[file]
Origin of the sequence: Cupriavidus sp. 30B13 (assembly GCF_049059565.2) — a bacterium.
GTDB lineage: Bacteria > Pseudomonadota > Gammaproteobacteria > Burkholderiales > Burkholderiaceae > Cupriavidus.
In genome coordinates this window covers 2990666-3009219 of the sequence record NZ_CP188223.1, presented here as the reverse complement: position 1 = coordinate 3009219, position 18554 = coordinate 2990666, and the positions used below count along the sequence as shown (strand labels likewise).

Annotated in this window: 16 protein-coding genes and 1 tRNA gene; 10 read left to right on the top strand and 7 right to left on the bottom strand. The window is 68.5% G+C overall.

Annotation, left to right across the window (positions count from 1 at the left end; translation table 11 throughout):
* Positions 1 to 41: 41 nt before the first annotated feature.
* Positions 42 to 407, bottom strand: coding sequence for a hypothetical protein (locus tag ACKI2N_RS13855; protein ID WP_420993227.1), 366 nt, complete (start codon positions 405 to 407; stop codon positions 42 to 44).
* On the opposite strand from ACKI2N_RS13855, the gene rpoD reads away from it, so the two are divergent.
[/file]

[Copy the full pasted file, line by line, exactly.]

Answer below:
Origin of the sequence: Cupriavidus sp. 30B13 (assembly GCF_049059565.2) — a bacterium.
GTDB lineage: Bacteria > Pseudomonadota > Gammaproteobacteria > Burkholderiales > Burkholderiaceae > Cupriavidus.
In genome coordinates this window covers 2990666-3009219 of the sequence record NZ_CP188223.1, presented here as the reverse complement: position 1 = coordinate 3009219, position 18554 = coordinate 2990666, and the positions used below count along the sequence as shown (strand labels likewise).

Annotated in this window: 16 protein-coding genes and 1 tRNA gene; 10 read left to right on the top strand and 7 right to left on the bottom strand. The window is 68.5% G+C overall.

Annotation, left to right across the window (positions count from 1 at the left end; translation table 11 throughout):
* Positions 1 to 41: 41 nt before the first annotated feature.
* Positions 42 to 407, bottom strand: coding sequence for a hypothetical protein (locus tag ACKI2N_RS13855; protein ID WP_420993227.1), 366 nt, complete (start codon positions 405 to 407; stop codon positions 42 to 44).
* On the opposite strand from ACKI2N_RS13855, the gene rpoD reads away from it, so the two are divergent.